Commit 4d114c0e authored by Committed by Vikram NarayananBrowse files
generalized-allocator: Sketch out data structures and interfaces.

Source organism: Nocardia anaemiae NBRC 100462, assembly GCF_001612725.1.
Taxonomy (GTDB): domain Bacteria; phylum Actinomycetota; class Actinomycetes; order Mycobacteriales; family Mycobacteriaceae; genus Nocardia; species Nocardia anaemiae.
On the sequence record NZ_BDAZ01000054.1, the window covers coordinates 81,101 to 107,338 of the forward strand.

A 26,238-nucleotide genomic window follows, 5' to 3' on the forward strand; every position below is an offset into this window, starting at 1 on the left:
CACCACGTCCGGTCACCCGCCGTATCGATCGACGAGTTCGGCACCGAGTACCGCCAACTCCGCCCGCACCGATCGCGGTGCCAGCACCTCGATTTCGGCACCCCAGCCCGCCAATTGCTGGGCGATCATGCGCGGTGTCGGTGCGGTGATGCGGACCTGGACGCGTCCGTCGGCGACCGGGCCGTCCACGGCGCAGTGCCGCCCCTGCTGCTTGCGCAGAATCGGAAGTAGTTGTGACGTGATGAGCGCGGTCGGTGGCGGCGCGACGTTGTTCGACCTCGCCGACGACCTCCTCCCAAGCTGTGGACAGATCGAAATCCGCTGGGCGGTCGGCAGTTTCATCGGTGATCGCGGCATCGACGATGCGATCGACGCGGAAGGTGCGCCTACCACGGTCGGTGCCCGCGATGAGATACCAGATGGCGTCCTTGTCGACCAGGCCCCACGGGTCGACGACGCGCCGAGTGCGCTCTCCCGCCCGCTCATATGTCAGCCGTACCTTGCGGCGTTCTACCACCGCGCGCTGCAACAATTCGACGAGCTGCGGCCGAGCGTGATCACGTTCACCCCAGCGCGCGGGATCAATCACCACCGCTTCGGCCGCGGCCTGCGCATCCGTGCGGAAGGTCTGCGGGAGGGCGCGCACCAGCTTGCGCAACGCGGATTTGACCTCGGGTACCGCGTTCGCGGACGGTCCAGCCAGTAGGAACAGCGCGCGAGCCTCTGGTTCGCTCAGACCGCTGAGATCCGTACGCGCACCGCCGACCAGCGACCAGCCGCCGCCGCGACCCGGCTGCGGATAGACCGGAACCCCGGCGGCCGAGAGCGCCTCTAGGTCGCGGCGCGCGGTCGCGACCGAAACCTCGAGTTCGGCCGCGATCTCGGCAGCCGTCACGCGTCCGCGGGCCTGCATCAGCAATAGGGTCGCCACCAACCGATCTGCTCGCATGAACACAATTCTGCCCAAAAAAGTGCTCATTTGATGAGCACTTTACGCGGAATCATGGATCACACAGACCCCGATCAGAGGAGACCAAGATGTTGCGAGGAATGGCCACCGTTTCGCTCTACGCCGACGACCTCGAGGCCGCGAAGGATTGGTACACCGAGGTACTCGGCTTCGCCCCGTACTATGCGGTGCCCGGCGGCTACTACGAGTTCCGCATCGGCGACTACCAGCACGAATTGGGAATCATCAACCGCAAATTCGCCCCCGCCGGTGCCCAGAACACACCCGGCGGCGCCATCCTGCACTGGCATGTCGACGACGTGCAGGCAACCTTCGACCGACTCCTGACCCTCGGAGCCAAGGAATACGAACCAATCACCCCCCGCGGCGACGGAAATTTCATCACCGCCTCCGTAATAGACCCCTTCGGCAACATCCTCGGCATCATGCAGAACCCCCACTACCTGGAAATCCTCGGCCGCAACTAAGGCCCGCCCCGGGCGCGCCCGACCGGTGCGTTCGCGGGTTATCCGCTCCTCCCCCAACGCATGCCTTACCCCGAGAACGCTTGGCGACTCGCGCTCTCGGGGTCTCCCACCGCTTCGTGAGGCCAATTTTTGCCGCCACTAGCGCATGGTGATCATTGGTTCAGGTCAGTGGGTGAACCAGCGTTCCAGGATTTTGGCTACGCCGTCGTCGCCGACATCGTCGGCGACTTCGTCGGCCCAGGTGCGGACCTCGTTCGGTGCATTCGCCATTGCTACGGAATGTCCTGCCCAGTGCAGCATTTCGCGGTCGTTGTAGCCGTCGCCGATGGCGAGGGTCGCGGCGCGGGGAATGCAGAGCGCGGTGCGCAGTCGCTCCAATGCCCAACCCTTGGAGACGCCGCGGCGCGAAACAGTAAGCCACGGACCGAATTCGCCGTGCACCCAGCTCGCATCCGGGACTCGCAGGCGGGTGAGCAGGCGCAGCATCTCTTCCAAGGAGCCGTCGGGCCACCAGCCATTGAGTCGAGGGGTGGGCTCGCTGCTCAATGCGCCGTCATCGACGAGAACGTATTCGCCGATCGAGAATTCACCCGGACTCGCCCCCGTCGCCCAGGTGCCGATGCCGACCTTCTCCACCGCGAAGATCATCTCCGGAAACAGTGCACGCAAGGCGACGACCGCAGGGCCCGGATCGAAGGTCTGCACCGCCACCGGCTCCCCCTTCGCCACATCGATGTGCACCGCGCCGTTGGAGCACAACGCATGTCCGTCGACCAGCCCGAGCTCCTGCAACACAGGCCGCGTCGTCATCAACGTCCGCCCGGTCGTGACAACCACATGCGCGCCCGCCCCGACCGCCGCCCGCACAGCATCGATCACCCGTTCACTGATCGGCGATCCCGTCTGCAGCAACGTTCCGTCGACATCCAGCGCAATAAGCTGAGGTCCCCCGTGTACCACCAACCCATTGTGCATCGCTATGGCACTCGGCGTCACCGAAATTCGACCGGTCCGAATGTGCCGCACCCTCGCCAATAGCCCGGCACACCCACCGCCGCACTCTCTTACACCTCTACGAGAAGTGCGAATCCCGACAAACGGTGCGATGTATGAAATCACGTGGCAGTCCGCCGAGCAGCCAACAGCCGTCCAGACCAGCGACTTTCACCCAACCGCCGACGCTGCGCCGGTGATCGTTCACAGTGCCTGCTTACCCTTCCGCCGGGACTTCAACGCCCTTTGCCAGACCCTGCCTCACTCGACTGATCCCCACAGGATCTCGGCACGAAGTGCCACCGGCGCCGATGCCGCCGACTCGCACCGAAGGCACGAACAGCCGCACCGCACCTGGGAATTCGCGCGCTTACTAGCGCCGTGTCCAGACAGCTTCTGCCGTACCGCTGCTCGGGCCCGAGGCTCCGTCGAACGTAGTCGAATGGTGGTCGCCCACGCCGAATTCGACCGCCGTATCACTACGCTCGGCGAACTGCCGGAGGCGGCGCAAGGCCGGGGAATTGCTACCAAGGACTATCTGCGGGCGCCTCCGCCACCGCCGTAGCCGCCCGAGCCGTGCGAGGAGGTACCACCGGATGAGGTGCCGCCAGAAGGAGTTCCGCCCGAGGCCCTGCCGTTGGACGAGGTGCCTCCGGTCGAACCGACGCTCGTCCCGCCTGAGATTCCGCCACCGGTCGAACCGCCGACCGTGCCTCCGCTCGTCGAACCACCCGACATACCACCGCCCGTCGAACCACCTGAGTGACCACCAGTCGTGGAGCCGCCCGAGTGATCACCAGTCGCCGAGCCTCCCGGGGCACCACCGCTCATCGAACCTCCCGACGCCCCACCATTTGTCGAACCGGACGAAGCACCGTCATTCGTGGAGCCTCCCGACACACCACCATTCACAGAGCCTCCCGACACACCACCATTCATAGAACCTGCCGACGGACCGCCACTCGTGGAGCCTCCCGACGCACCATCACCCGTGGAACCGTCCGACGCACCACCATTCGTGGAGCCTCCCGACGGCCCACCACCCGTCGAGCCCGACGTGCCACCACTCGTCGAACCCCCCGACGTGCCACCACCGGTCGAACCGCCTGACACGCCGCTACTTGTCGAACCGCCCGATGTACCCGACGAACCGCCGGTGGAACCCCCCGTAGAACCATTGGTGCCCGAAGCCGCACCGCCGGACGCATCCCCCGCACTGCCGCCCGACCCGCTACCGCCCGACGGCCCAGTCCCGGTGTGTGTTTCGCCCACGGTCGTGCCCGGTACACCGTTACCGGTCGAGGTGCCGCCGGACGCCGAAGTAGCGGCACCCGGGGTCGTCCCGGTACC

I'm introducing two new data structures: a page allocator and a resource tree. page allocator motivation: We need some kind of data structure for tracking regions of the guest physical address space. For example, you may want to dedicate the portion of physical address space from (1 << 20) -- (16 << 20) (from the first megabyte to the sixteenth megabyte) for ioremap's. Someone will say: give me 16 pages of uncacheable addresses I can use to ioremap this device memory; the page allocator will find 16 free pages of guest physical address. resource tree motivation/what it is: This data structure is an interval tree used to resolve a guest physical address to the cptr/capability for the memory object that is mapped at that address. For example, you may need the cptr for the page that backs a certain guest physical address so that you can share or free the page (you need the cptr for the page because the microkernel interface only uses cptr's). page allocator planned implementation: I plan to adapt the buddy allocator algorithm from Linux. After reviewing the code, I found the algorithm to be simple enough that this is realistic. In addition, the allocator will provide a means for doing "microkernel page allocs" in a more coarse-grained fashion. For example, the page allocator will call out to the microkernel to get chunks of 1 MB machine pages, and then allocate from that at page (4 KB) granularity. This means fewer VM exits. (Right now, every page alloc/free results in a VM exit; the page allocator calls out the microkernel for every page alloc/free; it doesn't try to do coarse-grained alloc/frees and then track those bigger chunks.) I also plan to allow the page allocator to "embed" its metadata in the address space that it is managing, to cover some heap bootstrap issues. (This embedding won't work for some use cases, like tracking uncacheable memory - we wouldn't want to embed the RAM that contains the page allocator metadata inside the address space region and make it uncacheable.) Finally, I plan to allow the page allocator to use varying granularity for "microkernel allocs" (if applicable) and allocs for higher levels (e.g., page allocator allocates 4 MB chunks from the microkernel, but allows higher level code inside an LCD to alloc at 4 KB granularity). The page allocator data structure (there can be multiple instances) will be used exclusively inside an LCD for guest physical address space management. resource tree planned implementation: I plan to re-use the interval tree data structure in Linux. Google developed a nice API. (It replaced the priority tree that was once used in the vma code.) The resource tree will be used in isolated and non-isolated environments (physical address -> cptr translation is needed in both). Some alternatives/discussion: I could use an easier bitmap first-fit algorithm for page allocation, but this is slow (this is what we use now). I wondered if the majority of page allocs will be on the control path, and that we may be able to tolerate this inefficiency (and all data path operations will involve just ring buffer operations on shared memory that is set up beforehand). But I suspect this won't be the case. There could be some slab allocations that happen on the data path for internal data; if the slab needs to shrink or grow, this may trigger a call into the page allocator, which could be slow (if it triggered a VM exit, a call on the data path could be bloated to 2000 cycles). Maybe this is not true and my concerns are unfounded. It may also seem silly to have multiple page allocator instances inside an LCD; why not just one allocator that manages the entire address space? First, some of the dynamic regions are independent of each other: The heap region and the ioremap region are for different purposes; having a single allocator for both regions might be complex and error prone. Second, you wouldn't want one allocator to track the entire address space since its huge (the amount of allocator metadata could be enormous, depending on the design). My intent is to abstract over common needs from all regions (tracking free guest physical address space) and provide some hooks for specific cases. An alternative to the resource tree is to just use a giant array of cptr's, one slot for each page (this is what we do now for the heap inside an LCD). You would then translate a physical address to an offset into the array to get the cptr for the resource that contains that physical address (e.g. a page). There are a couple issues with this: First, the array could be huge (for a region of 16 GBs at 4 KB granularity, the array would be 32 MBs). Second, even if this is tolerable inside an LCD, the non-isolated code needs the same functionality (address -> cptr translation), and setting up a giant array for the entire host physical address space is obviously dumb (and would need to be done *per thread* since each thread uses its own cspace). A tree handles the sparsity a lot better. Finally, it is worth considering how KVM handles backing guest physical memory with real host/machine pages. I believe they use some sophisticated demand paging triggered by EPT faults, and all of this is hooked into the host's page cache. This seems too scary and complex for our humble microkernel (that we want to keep simple). I hope you enjoyed this giant commit message.